I=4ab cos θ                                          (Eq. 1)

In like manner, the signals from output ports P3 and P4 (FIG. 1) are passed directly to the noninverting and inverting inputs, respectively, of the differential amplifier 19. That device combines those input signals to provide an output signal which may be expressed as:

Q=4ab sin θ                                          (Eq. 2)

It should be noted here in passing that the output signals from the differential amplifiers 17, 19 are designated as "I" (in-phase) and "Q" (quadrature phase) output signals, respectively. These two output signals are, in fact, the I and Q components of the correlation of the two R.F. input signals over a time period corresponding to the video bandwidth of the microwave phase discriminator 20.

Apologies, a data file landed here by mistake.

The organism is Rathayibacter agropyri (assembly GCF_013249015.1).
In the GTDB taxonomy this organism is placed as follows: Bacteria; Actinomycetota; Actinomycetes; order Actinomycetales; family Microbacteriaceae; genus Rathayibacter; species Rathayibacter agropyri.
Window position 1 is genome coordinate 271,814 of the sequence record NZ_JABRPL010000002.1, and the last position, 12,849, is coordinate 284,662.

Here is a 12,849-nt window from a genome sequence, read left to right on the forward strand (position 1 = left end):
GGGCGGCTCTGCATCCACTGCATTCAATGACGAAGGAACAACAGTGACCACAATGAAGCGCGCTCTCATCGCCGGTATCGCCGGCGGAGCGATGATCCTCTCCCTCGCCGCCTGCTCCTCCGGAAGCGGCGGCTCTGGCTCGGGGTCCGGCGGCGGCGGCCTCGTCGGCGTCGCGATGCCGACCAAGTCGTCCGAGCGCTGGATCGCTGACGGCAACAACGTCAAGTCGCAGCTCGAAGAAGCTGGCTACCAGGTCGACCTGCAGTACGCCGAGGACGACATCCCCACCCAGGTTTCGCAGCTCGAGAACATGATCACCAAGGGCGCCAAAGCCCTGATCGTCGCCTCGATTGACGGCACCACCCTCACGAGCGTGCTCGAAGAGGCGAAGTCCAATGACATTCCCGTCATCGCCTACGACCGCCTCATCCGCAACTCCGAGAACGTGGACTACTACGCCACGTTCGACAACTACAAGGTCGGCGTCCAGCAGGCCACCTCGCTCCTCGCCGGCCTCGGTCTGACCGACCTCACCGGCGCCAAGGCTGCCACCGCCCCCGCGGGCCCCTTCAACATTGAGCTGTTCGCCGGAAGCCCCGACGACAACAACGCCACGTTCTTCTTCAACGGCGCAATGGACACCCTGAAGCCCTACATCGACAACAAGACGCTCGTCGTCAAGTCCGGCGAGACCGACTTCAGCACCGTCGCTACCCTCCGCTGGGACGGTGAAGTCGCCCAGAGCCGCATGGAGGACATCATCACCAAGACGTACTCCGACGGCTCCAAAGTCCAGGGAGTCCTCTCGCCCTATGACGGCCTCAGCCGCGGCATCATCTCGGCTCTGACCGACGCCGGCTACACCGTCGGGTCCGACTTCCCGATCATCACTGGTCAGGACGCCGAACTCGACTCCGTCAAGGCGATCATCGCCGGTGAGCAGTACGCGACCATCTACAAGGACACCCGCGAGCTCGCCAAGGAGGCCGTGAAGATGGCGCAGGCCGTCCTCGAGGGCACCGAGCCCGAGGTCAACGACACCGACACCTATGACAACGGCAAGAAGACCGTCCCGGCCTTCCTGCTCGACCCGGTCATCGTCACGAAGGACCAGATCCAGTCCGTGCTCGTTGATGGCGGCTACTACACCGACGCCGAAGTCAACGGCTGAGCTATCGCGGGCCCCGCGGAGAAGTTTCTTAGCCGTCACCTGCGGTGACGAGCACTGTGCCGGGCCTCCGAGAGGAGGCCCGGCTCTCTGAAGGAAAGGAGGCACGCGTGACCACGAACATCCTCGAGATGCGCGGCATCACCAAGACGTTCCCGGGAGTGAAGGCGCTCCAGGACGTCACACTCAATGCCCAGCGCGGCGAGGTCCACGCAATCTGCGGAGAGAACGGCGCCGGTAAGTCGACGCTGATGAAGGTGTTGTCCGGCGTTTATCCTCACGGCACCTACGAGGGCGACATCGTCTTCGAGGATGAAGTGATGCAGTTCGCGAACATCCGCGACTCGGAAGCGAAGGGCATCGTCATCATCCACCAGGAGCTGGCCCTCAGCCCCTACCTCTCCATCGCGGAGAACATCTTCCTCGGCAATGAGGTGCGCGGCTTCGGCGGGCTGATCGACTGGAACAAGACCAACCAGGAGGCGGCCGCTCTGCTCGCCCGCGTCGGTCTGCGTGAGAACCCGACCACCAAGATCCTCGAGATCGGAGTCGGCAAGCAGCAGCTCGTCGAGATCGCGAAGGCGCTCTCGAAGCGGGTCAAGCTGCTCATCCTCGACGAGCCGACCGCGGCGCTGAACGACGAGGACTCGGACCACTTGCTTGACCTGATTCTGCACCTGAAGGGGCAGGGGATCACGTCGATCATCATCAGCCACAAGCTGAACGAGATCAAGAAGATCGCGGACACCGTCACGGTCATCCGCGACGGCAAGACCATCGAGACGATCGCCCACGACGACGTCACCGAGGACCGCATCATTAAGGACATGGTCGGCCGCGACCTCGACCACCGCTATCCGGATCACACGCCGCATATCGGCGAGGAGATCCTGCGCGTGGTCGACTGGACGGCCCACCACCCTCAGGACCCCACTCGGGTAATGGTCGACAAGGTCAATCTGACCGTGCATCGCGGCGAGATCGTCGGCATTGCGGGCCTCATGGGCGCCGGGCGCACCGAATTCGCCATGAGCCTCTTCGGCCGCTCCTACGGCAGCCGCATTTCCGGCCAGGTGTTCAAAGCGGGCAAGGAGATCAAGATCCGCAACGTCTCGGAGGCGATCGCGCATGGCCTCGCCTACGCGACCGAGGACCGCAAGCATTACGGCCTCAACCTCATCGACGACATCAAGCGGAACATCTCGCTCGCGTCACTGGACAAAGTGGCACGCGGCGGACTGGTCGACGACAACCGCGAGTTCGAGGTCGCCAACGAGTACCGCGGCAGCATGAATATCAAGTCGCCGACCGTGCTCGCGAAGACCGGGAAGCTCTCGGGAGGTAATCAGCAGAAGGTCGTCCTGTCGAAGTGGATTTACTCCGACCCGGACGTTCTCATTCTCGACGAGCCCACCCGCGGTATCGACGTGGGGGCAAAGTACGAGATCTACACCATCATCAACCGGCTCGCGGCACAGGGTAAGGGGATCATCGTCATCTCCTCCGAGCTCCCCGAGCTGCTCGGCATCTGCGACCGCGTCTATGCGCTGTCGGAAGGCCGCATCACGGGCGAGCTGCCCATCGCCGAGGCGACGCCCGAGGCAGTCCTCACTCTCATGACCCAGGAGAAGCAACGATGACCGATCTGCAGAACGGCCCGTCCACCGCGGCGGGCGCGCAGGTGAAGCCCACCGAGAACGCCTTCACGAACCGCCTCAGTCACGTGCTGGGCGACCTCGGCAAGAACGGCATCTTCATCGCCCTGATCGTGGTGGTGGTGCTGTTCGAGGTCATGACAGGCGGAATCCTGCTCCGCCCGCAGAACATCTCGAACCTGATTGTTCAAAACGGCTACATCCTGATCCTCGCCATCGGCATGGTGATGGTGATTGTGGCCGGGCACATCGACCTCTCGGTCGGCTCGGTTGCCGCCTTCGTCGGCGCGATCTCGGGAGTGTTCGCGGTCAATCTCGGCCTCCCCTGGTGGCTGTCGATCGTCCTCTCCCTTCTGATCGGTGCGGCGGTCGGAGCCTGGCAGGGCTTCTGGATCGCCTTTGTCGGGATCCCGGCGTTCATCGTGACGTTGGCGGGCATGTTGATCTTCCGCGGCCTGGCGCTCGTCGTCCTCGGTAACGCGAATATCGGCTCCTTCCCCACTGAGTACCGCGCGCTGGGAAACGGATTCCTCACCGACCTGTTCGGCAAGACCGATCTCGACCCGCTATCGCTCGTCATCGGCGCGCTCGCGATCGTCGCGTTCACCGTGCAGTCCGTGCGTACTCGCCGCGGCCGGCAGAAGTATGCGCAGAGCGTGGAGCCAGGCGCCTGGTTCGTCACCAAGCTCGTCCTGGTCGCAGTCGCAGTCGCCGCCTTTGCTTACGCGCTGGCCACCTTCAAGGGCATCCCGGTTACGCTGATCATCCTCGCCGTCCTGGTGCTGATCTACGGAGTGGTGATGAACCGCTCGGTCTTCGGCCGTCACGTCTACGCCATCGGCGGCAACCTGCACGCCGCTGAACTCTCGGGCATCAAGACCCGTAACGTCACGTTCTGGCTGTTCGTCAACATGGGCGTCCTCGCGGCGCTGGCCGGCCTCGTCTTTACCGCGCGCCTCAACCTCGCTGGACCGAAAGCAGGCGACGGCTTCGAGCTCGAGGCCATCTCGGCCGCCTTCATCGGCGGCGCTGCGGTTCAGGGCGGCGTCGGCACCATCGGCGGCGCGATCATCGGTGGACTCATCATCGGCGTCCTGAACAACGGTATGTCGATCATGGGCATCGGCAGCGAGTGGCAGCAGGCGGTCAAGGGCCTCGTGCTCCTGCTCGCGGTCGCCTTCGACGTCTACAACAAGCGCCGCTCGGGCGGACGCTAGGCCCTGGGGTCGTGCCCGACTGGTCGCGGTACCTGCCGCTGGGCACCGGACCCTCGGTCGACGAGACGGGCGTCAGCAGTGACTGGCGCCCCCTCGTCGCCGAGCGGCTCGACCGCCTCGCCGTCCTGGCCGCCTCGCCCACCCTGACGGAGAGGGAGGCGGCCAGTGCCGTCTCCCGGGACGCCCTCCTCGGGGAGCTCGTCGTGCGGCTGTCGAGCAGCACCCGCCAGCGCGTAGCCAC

As mentioned briefly hereinabove, the switching networks 21a, 21b at the input of each of the differential amplifiers 17, 19, are provided for the purpose of commutation. Each such switching network comprises a pair of double-pole, double-throw switches (not shown) that are effective to switch the inputs to the differential amplifiers 17, 19 in order to maintain the sign of the outputs of the phase discriminator 20. When commutation is desired, the double-pole, double-throw switches (not shown) are switched in synchronism with the single-pole, double-throw switches 13, 15. Activating the latter causes the "plus" and "minus" sign of the outputs from differential amplifiers 17, 19, to be interchanged. Any scheme which effectively switches the polarity of the outputs from the differential amplifiers may be used in lieu of switches 21a and 21b to fulfill the commutation process. Thus, the switching networks 21a, 21b, when switched in synchronism with the single-pole, double-throw switches 13, 15, average any error (including any imbalance between detector diodes) by commutating the output signals.